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STTR Phase I: Ferrofluidic enclosures for enhanced control of thermal and magnetic fields in spin-stabilized atomic micro-devices

Award Information
Agency: National Science Foundation
Branch: N/A
Contract: 1417228
Agency Tracking Number: 1417228
Amount: $225,000.00
Phase: Phase I
Program: STTR
Solicitation Topic Code: EW
Solicitation Number: N/A
Solicitation Year: 2013
Award Year: 2014
Award Start Date (Proposal Award Date): 2014-07-01
Award End Date (Contract End Date): 2015-06-30
Small Business Information
5835 Schumann Dr, Fitchburg, WI, 53711-5176
DUNS: 831845826
HUBZone Owned: N
Woman Owned: N
Socially and Economically Disadvantaged: N
Principal Investigator
 Yuri Shkel
 (608) 277-9417
Business Contact
 Yuri Shkel
Phone: (608) 277-9417
Research Institution
 University of California-Irvine
 5171 California Avenue, Ste 150
IRVINE, CA, 92697-
 () -
 Nonprofit college or university
The broader impact/commercial potential of this project is determined by new consumer products and new industries which would flourish on portable and reliable atomic clocks, gyroscopes, and magnetometers when they become available. Proposed compact thermal and magnetic enclosure reduces the most bulky part of such devices and provides an avenue for further miniaturization. A chip-scale atomic clocks would dramatically increase GPS resolution and relocking speed, computer clocks and broadband speed, better use of electromagnetic spectrum for communication and networking devices. Examples of inertia navigation applications with significant society impact include urban conditions, underwater or mountain terrain, building interior or underground facilities, areas with poor satellite reception or jammed signal. A typical reference source for recalibration of inertia navigational systems is the magnetometer measurements. In addition high resolution portable magnetometers would be essential in cars/highway safety, in industrial applications for material sorting and handling, quality control, and nondestructive defectoscopy. Bio-magnetic studies such as magnetic orientation of vertebrates (animal/birds/fish) and bacteria could bring many insights for human navigation as well. Biomedical diagnosis often uses magnetic measurements: this includes NMR scanning, study of brain electro-activity, blood cell counting, and DNA markers. This Small Business Technology Transfer (STTR) Phase I project targets a micro-enclosure controlling temperature and magnetic field in chip-scale Nuclear Magnetic Resonance (NMR) devices. Precise control of the temperature and the magnetic field inside the camber containing vapor of alkali-metal atoms is critical for performance of NMR devices; however, current approaches depend on a bulky equipment which is far from being portable. A novelty of the proposed design is linking MNR chamber, heating elements, thermal sensor and solenoid coils by a ferrofluidic enclosure. High magnetic permeability of ferrofluid reduces the number of coils and the current density, required to produce the desired magnetic field and assists in providing highly uniform and controllable magnetic field in the micro-enclosure; in addition, ferrofluid operates as a heat reservoir keeping uniform and stable temperature regime. Ferrofluid could also self-sense a temperature change in the chamber without involving additional thermal sensors, thus simplifying the device construction and reducing its cost. The proposed activity includes development, prototyping and testing performance of the enclosure. Further development in Phase II would include coupling of the enclosure with a portable NMR chamber. Eventually, a similar approach will be applied for magnetic coupling with microfluidic sampling and probing stations for bio-magnetic studies.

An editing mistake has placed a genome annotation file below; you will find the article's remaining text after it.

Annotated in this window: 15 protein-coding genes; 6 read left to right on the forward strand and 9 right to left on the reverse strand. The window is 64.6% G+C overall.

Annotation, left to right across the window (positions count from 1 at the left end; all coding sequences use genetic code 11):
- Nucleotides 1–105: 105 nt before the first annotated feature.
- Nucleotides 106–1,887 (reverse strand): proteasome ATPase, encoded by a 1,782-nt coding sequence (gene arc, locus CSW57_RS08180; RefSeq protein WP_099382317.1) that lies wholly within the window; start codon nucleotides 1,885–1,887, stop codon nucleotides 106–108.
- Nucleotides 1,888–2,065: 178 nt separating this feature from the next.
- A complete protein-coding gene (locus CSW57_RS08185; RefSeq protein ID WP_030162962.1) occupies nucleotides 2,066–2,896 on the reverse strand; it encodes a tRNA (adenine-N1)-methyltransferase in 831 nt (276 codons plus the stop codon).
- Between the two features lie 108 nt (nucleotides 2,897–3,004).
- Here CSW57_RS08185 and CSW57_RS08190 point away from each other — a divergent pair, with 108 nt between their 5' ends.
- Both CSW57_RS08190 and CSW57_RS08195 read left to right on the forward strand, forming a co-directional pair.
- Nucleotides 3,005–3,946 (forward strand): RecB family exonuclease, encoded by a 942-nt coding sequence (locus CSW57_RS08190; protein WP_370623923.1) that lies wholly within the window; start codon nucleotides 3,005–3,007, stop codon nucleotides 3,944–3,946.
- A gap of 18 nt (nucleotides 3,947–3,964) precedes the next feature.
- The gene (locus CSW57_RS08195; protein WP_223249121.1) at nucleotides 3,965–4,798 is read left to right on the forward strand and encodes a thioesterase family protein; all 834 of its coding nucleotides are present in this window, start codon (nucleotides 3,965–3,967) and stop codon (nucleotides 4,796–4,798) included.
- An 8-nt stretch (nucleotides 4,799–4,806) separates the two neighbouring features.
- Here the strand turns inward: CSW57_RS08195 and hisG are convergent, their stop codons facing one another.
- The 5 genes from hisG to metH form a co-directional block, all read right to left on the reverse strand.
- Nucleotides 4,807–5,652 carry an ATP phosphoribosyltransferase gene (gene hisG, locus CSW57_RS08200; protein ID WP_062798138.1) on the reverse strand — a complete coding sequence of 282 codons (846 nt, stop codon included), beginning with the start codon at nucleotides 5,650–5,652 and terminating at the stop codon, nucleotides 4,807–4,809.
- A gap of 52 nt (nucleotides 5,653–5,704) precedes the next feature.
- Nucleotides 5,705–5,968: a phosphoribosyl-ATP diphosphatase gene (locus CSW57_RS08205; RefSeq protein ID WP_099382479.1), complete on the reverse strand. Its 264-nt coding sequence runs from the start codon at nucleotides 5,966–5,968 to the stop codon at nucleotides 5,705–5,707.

* Information listed above is at the time of submission. *

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